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Don't Know Much About the ASA? Catch Up Here

All you need to know about the sanctioning body's return to racing


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The American Speed Association (ASA) is a sanctioning body of motorsports in the United States formed in 1968. The Association was based in Pendleton, Indiana, and later in Daytona Beach, Florida. The ASA sanctioned asphalt and dirt tracks in their ASA Member Track program along with racing series in the United States and Canada.

The ASA was most famous for a national touring series which began in 1973 but was discontinued in 2004 due to financial difficulties. In 2005, ASA became primarily a short track sanctioning clearinghouse under the leadership of Dennis Huth.

The cars from the ASA National tour also raced in England in the now-defunct Stock Car Speed Association (formally ASCAR).

On December 10th, 2022, racing promoter Track Enterprises announced that the ASA would make a return to sanction the 2023 ASA STARS National Tour, a super late model racing series, under a licensing agreement with ARCA (The Automobile Racing Club of America).

“What a great opportunity to bring the ASA back to short track pavement racing,” Bob Sargent with Track Enterprises stated. “ASA was the premier short track racing series in its day and we are excited to keep that iconic brand alive.”

The ASA STARS National Tour debuts today, March 11th, as a 10-race series visiting the premier paved short tracks in the United States. A national champion will be crowned in November of 2023 at the All-American 400 at the Nashville Fairgrounds Speedway (TN). A $100,000 championship point fund (minimum) has been confirmed, which will pay the top ten in the final standings, including $25,000 to the series champion.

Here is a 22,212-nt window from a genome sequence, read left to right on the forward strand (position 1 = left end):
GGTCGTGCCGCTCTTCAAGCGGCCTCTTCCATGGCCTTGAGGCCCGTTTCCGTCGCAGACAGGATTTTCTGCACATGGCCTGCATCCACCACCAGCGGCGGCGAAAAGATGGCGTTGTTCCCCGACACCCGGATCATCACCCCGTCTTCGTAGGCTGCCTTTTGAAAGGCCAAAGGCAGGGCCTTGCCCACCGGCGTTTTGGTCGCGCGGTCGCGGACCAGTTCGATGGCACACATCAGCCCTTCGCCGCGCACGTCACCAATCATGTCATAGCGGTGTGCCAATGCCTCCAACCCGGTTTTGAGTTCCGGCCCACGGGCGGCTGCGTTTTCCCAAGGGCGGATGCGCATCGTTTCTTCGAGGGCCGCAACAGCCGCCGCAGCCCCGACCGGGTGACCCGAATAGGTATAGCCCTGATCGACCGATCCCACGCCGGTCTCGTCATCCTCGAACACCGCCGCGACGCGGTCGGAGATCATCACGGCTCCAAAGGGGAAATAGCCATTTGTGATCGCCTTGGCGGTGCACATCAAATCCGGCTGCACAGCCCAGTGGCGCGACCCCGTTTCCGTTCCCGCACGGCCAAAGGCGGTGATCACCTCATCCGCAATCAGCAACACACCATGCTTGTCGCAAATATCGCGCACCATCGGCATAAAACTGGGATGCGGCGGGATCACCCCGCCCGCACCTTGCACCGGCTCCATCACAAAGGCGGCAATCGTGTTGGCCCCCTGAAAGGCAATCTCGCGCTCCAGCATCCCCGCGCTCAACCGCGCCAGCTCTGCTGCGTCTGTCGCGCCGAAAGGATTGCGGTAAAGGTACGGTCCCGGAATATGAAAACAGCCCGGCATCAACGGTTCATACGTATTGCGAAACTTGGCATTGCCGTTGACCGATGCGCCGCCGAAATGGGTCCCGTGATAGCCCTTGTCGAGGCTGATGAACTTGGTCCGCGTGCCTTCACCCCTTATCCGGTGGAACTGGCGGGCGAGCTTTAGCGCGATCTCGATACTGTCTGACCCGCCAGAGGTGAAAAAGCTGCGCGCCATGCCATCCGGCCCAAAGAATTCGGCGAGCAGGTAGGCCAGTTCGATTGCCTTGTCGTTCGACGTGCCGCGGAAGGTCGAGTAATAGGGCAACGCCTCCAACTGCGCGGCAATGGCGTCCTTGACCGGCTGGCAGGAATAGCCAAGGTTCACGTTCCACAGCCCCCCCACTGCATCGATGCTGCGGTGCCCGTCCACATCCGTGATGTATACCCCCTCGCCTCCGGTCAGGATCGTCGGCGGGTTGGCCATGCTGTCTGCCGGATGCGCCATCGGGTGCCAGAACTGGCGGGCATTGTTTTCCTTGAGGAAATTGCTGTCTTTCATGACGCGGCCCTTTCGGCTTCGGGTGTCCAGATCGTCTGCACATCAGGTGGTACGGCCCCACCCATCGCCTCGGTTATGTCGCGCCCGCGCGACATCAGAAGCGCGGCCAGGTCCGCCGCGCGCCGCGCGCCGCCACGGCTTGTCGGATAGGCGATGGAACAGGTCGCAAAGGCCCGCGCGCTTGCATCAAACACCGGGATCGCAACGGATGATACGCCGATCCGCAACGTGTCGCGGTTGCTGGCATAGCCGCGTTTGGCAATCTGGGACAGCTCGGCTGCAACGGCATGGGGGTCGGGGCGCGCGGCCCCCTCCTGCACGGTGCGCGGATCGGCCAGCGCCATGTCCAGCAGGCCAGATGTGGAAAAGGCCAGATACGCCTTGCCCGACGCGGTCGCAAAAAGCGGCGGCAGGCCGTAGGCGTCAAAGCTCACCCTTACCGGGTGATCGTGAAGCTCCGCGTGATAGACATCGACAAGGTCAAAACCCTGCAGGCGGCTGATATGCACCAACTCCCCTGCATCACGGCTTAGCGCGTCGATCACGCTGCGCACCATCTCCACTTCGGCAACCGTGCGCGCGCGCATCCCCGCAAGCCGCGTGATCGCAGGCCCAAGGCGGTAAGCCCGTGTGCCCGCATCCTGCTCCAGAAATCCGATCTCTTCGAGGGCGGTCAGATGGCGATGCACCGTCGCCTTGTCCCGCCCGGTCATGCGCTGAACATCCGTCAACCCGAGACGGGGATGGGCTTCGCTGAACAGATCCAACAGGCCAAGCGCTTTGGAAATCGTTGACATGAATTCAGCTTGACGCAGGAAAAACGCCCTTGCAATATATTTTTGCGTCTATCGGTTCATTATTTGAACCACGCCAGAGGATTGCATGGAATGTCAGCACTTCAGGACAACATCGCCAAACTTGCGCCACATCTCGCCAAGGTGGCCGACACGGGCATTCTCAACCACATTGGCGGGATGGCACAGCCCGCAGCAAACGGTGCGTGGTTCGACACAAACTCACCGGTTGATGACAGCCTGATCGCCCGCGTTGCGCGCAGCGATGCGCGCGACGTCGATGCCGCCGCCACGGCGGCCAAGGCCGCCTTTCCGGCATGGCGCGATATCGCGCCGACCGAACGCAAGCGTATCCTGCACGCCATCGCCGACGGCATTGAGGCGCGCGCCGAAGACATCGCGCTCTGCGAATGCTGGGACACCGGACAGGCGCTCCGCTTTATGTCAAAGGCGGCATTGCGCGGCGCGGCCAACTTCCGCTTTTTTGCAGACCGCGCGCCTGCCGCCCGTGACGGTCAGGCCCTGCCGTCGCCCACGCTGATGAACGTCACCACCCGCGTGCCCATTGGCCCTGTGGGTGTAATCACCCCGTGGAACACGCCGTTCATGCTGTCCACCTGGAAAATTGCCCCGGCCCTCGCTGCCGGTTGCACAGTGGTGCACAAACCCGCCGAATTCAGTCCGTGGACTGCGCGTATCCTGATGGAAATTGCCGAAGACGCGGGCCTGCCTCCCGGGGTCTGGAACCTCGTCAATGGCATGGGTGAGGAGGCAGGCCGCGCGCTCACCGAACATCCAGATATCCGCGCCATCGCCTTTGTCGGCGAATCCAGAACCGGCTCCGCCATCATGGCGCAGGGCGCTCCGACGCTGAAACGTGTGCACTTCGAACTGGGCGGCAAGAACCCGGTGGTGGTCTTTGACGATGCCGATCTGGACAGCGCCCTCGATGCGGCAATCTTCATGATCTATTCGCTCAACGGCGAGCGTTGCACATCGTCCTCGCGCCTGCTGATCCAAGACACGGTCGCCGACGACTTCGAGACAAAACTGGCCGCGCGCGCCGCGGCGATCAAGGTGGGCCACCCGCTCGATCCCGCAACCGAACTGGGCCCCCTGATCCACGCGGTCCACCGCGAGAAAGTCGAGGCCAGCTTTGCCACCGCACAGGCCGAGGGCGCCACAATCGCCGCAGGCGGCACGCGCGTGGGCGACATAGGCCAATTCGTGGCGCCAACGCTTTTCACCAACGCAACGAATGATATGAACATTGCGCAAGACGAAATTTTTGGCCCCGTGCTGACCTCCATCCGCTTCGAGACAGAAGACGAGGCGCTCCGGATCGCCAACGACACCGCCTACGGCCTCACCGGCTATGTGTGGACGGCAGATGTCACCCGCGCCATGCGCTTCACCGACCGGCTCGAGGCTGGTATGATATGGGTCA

Founded in 1968 by Rex and Becky Robbins, ASA held its first national stock car series race at Salem Speedway and crowned its first national champion in 1973. Some of the biggest NASCAR stars got their start with ASA, including Mark Martin, Rusty and Kenny Wallace, Alan Kulwicki, Jimmie Johnson and many more. In addition, short track stars including Mike Eddy, Bob Senneker, Butch Miller, Dick Trickle and Scott Hansen became household names to short track fans.

At its peak, the series enjoyed national television coverage on TNN (The Nashville Network), but in 2001 Gaylord Entertainment, the parent company of TNN, sold its cable TV holdings. New owner MTV and the Nickelodeon Group decided to disband TNN, and drop motorsports from their coverage plans. The move forced Robbins to sell the series in 2003, and just a few short years later, ASA went out of business.

NASCAR acquired the Intellectual Property Rights to the ASA Brand following the series demise, in an effort to protect and preserve the historical relevance of the sanctioning body. The announcement of the STARS National Tour presented an opportunity to further preserve and promote the brand, and the IP Rights were granted to Track Enterprises by way of its licensing agreement with ARCA, a wholly owned NASCAR Property.

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